[koo-per, koo p-er]


a person who makes or repairs casks, barrels, etc.

verb (used with object)

to make or repair (casks, barrels, etc.).
to furnish or fix (usually followed by up).

verb (used without object)

to work as a cooper.

Origin of cooper

1350–1400; Middle English couper < Middle Low German kūper or Middle Dutch cūper < Medieval Latin cūpārius (Latin cūp(a) cask, vat + -ārius -ary)
Related formsun·coop·ered, adjectiveun·der·coop·er, noun Unabridged Based on the Random House Unabridged Dictionary, © Random House, Inc. 2019

Examples from the Web for coopered

Historical Examples of coopered

British Dictionary definitions for coopered



Anthony Ashley. See (Earl of) Shaftesbury
Cary (Lynn). born 1940, British psychologist, noted for his studies of behaviour at work and the causes and treatment of stress
Gary, real name Frank James Cooper. 1901–61, US film actor; his many films include Sergeant York (1941) and High Noon (1952), for both of which he won Oscars
Sir Henry. 1934–2011, British boxer; European heavyweight champion (1964; 1968–71)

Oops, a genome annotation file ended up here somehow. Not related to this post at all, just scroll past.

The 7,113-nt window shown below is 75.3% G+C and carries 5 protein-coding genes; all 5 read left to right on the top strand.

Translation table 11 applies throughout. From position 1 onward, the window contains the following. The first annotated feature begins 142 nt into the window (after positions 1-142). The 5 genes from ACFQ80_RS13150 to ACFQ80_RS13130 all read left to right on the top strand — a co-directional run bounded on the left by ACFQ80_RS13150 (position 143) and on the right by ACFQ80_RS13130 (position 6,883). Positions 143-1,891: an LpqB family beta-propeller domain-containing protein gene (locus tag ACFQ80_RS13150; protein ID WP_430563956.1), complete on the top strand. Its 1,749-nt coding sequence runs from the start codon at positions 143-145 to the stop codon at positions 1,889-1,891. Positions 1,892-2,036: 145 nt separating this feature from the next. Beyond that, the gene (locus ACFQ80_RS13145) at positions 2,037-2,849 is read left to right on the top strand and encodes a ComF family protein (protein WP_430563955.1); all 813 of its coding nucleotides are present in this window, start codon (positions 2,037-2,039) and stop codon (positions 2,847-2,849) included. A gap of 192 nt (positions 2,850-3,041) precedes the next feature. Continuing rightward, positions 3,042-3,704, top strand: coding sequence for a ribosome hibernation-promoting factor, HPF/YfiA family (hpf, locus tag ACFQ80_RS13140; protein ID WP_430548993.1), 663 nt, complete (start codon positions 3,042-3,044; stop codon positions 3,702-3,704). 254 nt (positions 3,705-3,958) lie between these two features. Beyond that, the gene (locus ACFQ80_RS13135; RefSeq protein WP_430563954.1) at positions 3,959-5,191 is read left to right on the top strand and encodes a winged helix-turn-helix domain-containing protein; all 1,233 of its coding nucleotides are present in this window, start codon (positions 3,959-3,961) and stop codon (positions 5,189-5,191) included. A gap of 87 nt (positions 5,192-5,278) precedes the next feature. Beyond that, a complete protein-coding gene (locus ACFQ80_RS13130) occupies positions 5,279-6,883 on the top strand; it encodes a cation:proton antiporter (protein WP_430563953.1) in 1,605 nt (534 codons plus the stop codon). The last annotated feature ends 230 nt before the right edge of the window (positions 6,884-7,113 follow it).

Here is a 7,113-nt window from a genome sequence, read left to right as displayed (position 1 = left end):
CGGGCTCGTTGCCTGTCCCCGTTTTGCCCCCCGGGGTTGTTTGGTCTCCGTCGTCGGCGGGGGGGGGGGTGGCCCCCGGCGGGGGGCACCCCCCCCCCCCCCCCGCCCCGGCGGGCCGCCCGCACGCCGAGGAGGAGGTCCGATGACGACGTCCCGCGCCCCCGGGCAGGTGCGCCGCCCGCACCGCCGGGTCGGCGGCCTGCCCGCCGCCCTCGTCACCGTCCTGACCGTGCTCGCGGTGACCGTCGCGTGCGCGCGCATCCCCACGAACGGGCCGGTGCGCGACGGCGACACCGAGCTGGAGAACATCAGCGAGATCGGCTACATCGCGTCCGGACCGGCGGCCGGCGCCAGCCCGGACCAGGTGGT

James Fenimore 1789–1851, US novelist, noted for his stories of American Indians, esp The Last of the Mohicans (1826)
Leon Neil. born 1930, US physicist, noted for his work on the theory of superconductivity. He shared the Nobel prize for physics 1972
Samuel 1609–72, English miniaturist



Also called: hooper a person skilled in making and repairing barrels, casks, etc


(tr) to make or mend (barrels, casks, etc)
(intr) to work as a cooper

Word Origin for cooper

C13: from Middle Dutch cūper or Middle Low German kūper; see coop 1
Collins English Dictionary - Complete & Unabridged 2012 Digital Edition © William Collins Sons & Co. Ltd. 1979, 1986 © HarperCollins Publishers 1998, 2000, 2003, 2005, 2006, 2007, 2009, 2012

Word Origin and History for coopered



"craftsman who makes wooden vessels," attested from late 12c. as a surname, either from Old English (unattested) or from a Low German source akin to Middle Dutch cuper, East Frisian kuper, from Low German kupe (German Kufe) "cask," cognate with Medieval Latin cupa (see coop (n.)).

A dry cooper makes casks, etc., to hold dry goods, a wet cooper those to contain liquids, a white cooper pails, tubs, and the like for domestic or dairy use. [OED]

The surname Cowper (pronounced "cooper") preserves a 15c. spelling.

Online Etymology Dictionary, © 2010 Douglas Harper